May 5, 2010 — -- People who escape fatal fires with their lives may face a tangle of emotions: fear, regret, relief.
In many cases, they also face criminal charges.
If just 5 percent of the nation's half-a-million yearly structure fires are suspicious, Lentini said, then that means 25,000 chances to mistakenly charge someone with arson.
"And if they [prove a crime took place] with bad evidence, and the jury believes that it's a set fire, many times there is no doubt about who did it," he said.
Kristine Bunch was convicted by a jury in 1996 of setting a fire in her Indiana trailer that killed her 3-year-old son. She received concurrent sentences of 50 years for arson and 60 years for murder.
"This is a woman who has no prior criminal history ... no arrest record ... no psychiatric history," said Jane Raley, senior staff attorney at the Center on Wrongful Convictions at Northwestern University School of Law. "There was nothing here."
Raley is working to get Bunch, 36, a new trial. "There is no motive," Raley said. "Why would someone like Kristine do this?"
Lentini questioned the evidence against Bunch.
"I can turn just about any fire into an arson fire if that's what I want to do," he said.
We brought Lentini to the Fire Science Program at Eastern Kentucky University, where technicians conduct fire tests in a bunker set up with rooms of ordinary furniture.
Fires are set in the bunker not with gasoline or other flammable liquids but with just a spark, as if from a burning cigarette.
"We are hoping to generate some of the artifacts that people in the past have called evidence of arson," Lentini said.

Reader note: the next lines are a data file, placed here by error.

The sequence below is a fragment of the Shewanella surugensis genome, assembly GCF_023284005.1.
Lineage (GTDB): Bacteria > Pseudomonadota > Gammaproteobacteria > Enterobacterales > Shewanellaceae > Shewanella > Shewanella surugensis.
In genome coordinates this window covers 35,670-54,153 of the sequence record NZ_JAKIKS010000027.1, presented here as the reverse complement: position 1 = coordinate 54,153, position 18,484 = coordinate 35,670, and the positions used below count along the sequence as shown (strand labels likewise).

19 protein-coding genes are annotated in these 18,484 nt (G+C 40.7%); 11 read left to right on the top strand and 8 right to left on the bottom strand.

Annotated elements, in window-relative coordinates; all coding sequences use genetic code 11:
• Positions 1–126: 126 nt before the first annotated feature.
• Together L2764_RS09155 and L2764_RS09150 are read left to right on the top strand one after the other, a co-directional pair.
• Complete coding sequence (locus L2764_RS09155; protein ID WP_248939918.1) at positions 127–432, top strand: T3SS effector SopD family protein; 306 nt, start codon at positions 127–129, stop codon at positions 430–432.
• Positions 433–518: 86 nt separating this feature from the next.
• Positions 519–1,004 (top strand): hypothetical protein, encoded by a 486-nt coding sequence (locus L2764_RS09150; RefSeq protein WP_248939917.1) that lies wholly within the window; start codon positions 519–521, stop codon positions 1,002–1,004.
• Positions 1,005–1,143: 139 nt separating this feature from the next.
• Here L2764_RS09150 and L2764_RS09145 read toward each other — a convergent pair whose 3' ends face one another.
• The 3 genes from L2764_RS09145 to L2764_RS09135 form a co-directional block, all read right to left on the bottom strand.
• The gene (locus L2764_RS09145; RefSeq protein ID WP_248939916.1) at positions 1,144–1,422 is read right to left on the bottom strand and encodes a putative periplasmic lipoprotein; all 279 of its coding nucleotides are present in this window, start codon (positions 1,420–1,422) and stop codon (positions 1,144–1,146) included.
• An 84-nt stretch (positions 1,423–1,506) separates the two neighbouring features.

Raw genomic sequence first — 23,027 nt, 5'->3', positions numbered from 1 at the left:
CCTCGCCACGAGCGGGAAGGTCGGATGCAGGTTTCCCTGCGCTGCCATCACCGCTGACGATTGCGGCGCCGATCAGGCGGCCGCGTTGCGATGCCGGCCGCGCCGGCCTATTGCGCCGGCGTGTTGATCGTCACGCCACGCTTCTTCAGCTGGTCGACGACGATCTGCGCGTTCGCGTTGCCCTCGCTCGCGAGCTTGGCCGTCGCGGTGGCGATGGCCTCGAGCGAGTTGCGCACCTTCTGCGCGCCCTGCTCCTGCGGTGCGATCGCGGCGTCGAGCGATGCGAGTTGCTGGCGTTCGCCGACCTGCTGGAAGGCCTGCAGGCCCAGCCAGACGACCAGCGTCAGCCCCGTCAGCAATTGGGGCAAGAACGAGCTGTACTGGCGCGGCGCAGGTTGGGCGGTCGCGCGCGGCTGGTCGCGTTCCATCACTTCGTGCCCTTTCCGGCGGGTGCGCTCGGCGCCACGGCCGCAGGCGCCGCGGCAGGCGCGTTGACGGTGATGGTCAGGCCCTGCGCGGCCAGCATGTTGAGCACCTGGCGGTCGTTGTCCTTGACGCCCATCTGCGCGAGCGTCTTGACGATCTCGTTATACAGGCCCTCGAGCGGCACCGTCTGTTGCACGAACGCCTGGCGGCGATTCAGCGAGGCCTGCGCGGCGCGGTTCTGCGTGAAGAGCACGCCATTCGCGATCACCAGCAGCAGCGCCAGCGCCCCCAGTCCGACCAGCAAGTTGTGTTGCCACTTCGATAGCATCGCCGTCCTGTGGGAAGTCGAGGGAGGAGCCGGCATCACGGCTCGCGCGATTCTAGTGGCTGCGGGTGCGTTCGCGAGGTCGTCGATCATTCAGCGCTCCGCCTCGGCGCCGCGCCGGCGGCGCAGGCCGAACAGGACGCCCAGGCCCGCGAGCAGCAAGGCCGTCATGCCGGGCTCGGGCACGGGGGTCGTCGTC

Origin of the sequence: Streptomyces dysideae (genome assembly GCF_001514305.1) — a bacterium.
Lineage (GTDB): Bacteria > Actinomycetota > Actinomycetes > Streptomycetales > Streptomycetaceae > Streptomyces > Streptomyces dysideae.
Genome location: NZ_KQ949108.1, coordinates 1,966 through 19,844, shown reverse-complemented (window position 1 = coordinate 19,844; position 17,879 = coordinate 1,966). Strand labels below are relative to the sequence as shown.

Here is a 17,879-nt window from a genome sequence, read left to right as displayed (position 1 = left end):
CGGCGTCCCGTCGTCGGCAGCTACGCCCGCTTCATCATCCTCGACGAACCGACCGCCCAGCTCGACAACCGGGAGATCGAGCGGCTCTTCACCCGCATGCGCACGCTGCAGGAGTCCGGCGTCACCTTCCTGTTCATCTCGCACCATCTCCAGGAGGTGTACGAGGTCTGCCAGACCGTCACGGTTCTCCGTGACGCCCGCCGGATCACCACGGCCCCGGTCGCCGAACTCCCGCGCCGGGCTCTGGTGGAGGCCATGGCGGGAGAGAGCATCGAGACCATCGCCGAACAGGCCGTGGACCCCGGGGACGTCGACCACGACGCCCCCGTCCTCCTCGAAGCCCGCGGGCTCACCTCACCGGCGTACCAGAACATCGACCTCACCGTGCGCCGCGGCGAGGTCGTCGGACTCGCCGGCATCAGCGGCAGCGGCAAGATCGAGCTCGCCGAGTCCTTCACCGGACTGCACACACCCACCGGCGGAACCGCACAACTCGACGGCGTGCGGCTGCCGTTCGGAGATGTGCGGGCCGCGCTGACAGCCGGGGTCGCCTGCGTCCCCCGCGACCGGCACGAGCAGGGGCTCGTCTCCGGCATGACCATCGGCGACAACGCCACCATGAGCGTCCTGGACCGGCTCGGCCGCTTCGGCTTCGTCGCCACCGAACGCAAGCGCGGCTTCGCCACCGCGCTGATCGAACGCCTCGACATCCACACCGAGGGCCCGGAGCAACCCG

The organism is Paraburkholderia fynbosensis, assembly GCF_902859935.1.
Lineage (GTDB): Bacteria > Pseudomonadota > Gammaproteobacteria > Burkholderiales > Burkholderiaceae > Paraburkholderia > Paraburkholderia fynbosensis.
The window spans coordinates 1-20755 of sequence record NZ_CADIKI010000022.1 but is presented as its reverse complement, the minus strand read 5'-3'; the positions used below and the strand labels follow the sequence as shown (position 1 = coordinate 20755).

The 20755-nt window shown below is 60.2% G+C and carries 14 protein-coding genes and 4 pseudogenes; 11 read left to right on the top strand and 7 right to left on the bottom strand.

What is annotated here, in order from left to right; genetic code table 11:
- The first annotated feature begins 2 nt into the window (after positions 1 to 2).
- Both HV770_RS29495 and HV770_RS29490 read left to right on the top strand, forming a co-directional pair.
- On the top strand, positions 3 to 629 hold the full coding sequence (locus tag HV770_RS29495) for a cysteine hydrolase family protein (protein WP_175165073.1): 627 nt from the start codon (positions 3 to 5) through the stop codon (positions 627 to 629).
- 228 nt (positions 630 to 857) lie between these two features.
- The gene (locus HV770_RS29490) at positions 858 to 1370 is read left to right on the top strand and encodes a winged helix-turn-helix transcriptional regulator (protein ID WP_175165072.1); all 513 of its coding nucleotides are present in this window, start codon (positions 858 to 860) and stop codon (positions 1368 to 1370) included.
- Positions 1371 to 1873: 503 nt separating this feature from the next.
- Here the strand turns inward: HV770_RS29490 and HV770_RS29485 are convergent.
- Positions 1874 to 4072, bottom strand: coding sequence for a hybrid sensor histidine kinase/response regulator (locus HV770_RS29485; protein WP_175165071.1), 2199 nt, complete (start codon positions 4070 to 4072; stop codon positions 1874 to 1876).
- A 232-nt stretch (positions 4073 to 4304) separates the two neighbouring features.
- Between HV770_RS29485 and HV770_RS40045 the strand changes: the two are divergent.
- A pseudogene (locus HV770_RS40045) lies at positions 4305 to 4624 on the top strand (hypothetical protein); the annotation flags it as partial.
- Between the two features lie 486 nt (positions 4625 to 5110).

Among those whom Lentini counts as having believed misguided arson evidence in the past is ... John Lentini.
Twenty years ago, Lentini got a life-changing lesson in arson fires. Back then, he was convinced that a man named Gerald Lewis had killed his pregnant wife and four children by setting a fire with gasoline in Jacksonville, Fla.
"I was scheduled to be deposed the next morning for the prosecution," he recalled. "I was going to help them send Gerald Lewis to Old Sparky [the electric chair]."
But before he testified, Lentini had a chance to test Lewis' claim that the blaze began by accident when his couch caught on fire.
Arson: The 'Lime Street Fire Test'
Lentini's test is now commonly called the "Lime Street Fire Test." To Lentini's surprise, the fire in the test left behind the exact same signs as if it had been started with gasoline, even though none was used.
"It was an awakening," Lentini said.
Which is why Lentini is now driven to bring hard science into what traditionally has been seen as the "art" of fire investigation.
"I think when they said ... 'art,' I think what they meant was luck," Lentini said.
Back at Eastern Kentucky University, investigators began their fire experiments, with cameras and thermal imaging sensors recording every moment.
The tiny couch fire grew steadily as a layer of hot dense smoke formed on the ceiling. The sensors showed how hot it was. Temperatures reached about 1,200 degrees. Soon, blazing hot gas started to descend.
Just minutes after the fire was started, the hot gases suddenly ignited, and the room exploded.
This is a phenomenon known as "flashover."
"Flashover is a transition point where you go from having a fire in a room to a room on fire," Lentini said.
But what you see after a fire has exploded into flashover is even more important to our story. Lentini guided us through the ruins after the fire was out.
"If you see a pattern on the couch, that looks like it's where it started," Lentini said. "'Cause there's a 'V' [a V-shaped burn pattern] over there, and there's a 'V' over here. You say, 'Well, that could be two points of origin.'"
The appearance of multiple points of origin in a fire has traditionally been regarded as "slam-dunk" evidence of arson, Lentini said.